This song was already familiar to me from a childhood spent in church. Apparently someone had taken this Irish folk tune and set Christian lyrics to it. So this prior knowledge of the melody meant I was always acutely aware of any mistake I made while tackling this piece. The cross-hand playing we did in Nobody Knows made a come back, but for me the most interesting and novel aspect of the song was that the score's given on three staves. J. T. assures us that, rather than making things more complicated, it actually simplifies things. It certainly makes things less cluttered—and since clutter is actually an aspect of notation that bugs me, I definitely find this three-stave anomaly to be helpful.
All in all, I think this song was good for me. I'm sort of conservative when it comes to flailing my arms all over the keyboard, and this song eases me into that. Apart from repeatedly crossing hands, a couple instances exist in which its necessary to walk arpeggios some distance down the keyboard—not too extreme, but graduated in a sense that makes it the perfect stepping stone for someone of my modest (but growing!) capabilities.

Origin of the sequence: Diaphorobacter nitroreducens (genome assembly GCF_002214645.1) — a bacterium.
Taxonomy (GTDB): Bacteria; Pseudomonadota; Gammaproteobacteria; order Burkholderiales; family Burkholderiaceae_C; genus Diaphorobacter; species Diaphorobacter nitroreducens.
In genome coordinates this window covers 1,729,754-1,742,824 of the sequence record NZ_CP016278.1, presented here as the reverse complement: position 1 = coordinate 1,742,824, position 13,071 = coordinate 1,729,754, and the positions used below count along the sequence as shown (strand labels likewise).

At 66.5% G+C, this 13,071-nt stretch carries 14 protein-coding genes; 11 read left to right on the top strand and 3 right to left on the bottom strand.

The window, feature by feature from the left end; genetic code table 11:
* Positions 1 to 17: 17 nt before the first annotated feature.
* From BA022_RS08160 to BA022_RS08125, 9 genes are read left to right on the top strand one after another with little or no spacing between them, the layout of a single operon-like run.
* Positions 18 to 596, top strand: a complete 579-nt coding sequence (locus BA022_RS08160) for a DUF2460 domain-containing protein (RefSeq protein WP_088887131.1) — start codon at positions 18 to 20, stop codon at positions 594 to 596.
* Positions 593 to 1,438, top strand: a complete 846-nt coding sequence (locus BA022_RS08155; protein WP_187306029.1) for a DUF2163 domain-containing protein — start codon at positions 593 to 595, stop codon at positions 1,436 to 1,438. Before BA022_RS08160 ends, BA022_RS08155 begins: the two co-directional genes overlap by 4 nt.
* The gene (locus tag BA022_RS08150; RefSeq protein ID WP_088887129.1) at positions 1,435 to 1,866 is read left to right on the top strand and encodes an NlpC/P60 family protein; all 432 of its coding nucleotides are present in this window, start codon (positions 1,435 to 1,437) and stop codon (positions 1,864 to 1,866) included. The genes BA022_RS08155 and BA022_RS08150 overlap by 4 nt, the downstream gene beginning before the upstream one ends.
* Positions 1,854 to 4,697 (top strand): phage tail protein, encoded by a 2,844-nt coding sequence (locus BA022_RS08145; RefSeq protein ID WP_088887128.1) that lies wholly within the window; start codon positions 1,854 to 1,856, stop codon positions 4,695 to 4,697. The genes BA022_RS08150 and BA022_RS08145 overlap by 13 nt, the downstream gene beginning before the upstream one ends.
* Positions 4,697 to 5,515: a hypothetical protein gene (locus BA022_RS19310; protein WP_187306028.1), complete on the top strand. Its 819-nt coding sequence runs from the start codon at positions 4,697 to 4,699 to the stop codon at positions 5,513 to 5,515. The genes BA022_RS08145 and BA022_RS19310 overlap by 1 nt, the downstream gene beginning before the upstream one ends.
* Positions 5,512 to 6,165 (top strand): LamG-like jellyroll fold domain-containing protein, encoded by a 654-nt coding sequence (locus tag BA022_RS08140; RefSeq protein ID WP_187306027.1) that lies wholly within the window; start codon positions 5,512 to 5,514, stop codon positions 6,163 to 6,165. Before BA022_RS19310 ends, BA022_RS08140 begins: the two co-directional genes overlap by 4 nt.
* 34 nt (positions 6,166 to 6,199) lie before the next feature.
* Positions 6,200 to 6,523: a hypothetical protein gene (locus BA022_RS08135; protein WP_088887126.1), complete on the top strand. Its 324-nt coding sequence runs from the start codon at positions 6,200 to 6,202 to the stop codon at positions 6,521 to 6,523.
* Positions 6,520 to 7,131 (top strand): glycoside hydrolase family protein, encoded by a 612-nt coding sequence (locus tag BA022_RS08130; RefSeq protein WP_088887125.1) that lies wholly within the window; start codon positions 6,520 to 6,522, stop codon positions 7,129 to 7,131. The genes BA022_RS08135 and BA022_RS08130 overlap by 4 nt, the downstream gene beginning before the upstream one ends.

I am utterly enamoured of the particular chord pictured above—the one the diminuendo sign seems to also find necessary to point out. It's located in one of the final phrases of the song and consists (as is apparent) of two flattened C's, one flattened G, an A, and an E. It was murderous to read when I first encountered it because just about every infernal note has an accidental against it! But I was more than rewarded at the end of that effort. (Turns out to be an inverted B7 chord when all the key-signature dust clears.) And, if I recall correctly, my response to the combination was to find it at first peculiar and unexpected, then almost in the same instant it became interesting, and finally it settled on just being really satisfying.